I find that often in low stakes, these are silly players who read one snippet of a strategy in a forum somewhere and think it's the best way to play.
In situations like the one you describe, I have two possible ways that you can play it to share with you.
The first, is a longer-than-one-hand-play to trap your foolhardy and predictable opponent.
Strategy #1 - "Enjoy my blinds, I'll be taking every last one of yours soon"
If you can afford to lose a few blinds, flat call or min-raise out of position against your opponent, while they are seated somewhere near the button (regardless of your cards, just look for a good moment when there isn't lots of drama).
If they shove all in and you have air, take a moment to imply it's a bit of a decision and then fold. If they don't shove but do call, play the hand as you normally would, perhaps a bit weaker (check, check, ?). Sometimes you can take these pots down anyway through cards or actions.
After you've let them have maybe 3 or 4 pots this way, they'll be ripe for the taking. All you have to do is find a decent hand (KQ+), play it weakly, and then come over the top - by checking or calling and then re-raising their bet, preflop or on later streets - or just call their all in when they aren't expecting it.
If they're bad/tilting they'll call or reraise with a poor hand; if they just happened to get lucky with nice cards this time they'll do the same. If they're a bit better they'll either call [a less than all in raise] or just plain fold. After doing this to them a few times they'll soon either learn a lesson and change their play, get knocked out by you, or in unlucky circumstances, knock you out/down.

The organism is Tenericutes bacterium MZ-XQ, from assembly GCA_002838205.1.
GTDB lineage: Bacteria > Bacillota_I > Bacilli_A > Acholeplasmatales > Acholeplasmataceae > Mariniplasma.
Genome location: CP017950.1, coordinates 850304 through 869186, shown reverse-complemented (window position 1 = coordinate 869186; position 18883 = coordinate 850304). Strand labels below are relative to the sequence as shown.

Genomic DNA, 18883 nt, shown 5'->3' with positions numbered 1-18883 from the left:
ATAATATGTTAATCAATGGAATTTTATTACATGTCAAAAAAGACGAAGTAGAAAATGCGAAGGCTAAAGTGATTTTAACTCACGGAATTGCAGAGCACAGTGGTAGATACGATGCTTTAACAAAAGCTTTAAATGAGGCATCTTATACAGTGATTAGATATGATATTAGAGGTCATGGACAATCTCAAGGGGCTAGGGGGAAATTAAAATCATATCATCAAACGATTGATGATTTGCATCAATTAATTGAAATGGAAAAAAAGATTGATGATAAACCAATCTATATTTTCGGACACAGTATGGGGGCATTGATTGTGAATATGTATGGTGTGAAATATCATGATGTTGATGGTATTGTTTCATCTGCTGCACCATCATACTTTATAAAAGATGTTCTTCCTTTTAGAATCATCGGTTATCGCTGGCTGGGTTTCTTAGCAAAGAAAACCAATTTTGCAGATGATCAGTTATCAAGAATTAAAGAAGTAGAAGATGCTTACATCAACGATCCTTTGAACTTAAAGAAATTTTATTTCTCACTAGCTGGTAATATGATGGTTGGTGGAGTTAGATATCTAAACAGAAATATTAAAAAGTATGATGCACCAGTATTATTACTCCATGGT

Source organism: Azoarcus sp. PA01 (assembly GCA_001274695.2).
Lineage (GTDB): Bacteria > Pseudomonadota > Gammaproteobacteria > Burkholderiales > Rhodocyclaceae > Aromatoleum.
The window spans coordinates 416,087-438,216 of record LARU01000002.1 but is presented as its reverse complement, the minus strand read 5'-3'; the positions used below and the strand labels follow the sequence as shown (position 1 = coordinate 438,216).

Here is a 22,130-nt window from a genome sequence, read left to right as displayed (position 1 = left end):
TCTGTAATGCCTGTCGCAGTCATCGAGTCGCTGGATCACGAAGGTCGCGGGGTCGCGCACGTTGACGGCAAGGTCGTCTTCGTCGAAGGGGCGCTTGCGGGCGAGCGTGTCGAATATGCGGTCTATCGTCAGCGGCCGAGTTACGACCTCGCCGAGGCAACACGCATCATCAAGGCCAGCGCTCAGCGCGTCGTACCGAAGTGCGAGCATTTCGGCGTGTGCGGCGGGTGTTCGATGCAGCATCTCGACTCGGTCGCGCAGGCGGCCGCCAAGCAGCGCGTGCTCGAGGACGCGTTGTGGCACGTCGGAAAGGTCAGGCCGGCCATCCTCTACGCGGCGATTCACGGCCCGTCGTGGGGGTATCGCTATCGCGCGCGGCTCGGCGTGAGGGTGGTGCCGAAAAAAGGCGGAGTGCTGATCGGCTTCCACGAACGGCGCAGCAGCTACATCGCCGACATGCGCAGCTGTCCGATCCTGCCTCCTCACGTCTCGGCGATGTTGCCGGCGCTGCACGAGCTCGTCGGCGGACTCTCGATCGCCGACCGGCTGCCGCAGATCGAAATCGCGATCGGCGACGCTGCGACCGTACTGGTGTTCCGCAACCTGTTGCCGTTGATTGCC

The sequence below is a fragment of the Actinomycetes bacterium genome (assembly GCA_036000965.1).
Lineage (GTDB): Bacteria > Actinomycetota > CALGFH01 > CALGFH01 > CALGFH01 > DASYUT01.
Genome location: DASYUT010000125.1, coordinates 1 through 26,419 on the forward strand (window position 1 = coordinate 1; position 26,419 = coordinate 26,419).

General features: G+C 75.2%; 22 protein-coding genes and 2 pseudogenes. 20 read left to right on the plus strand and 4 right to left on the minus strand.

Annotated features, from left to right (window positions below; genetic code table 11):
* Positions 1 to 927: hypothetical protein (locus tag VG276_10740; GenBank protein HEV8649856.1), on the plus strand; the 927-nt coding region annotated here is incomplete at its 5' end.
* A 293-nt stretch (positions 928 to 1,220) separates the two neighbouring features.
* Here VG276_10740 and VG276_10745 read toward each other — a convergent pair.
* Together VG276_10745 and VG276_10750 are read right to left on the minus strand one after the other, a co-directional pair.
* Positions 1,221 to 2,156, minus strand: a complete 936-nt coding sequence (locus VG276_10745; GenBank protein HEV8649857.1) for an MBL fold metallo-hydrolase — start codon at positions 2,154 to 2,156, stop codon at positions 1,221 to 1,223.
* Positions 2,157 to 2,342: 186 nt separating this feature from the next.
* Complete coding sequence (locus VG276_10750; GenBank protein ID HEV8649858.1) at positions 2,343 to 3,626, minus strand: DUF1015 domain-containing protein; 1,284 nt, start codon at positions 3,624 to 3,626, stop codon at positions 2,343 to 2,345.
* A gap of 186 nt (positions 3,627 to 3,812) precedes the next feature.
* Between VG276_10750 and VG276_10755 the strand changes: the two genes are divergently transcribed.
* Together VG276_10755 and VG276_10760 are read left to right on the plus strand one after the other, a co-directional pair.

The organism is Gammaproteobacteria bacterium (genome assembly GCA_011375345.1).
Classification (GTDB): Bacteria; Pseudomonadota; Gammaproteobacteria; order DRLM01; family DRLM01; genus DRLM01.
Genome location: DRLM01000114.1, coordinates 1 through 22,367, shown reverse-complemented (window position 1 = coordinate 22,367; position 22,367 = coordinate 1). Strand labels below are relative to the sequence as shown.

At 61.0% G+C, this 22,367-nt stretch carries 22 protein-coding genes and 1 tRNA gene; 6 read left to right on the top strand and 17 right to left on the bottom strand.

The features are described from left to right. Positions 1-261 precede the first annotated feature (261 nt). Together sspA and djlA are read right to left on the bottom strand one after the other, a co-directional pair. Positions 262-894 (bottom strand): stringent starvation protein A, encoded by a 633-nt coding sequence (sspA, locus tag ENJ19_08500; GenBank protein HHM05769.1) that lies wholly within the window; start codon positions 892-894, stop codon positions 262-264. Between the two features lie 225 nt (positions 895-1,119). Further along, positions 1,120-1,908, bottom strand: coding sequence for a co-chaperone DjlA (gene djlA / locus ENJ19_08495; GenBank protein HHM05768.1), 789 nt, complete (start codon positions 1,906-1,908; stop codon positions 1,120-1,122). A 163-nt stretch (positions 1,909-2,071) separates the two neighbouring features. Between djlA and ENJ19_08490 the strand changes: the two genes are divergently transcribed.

My second strategy is sometimes useful when you want to see the flop with a decent hand like JT, but you don't want to inflate the pot too early:
Strategy #2 - Fight Fire With Fire
Raise to an arbitrarily odd amount (like 2.85 BBs) preflop and out of position, before it gets to them. Often they'll fold, sometimes they'll call, yet rarely will they re-raise over the top.
If they do re-raise over the top, and it's -EV to call, give it up and wait a few rounds. This will contribute to them gaining a false sense of security against you. You will be looking weak; but isn't that quite when you're actually quite strong?
In conclusion, my attitude and strategy towards these types of players is make them think you're weak, and then look for an opportunity to punish them. Often the weaker they think you are, the more outrageously bold they'll get, and it soon becomes obvious that you can continuously shove back over them or call their shoves with a wider range of cards. Enable them to become over confident, and then pounce on their newly revealed weaknesses.
P.S. As a side note, you should mostly be analysing the play with at least crude mathematics, regardless of stack sizes or closeness to victory i.e. if they've just shoved all in four times in six hands, and it's not the first flurry, it's about time to make the brave QJ/JT/QT/etc. call.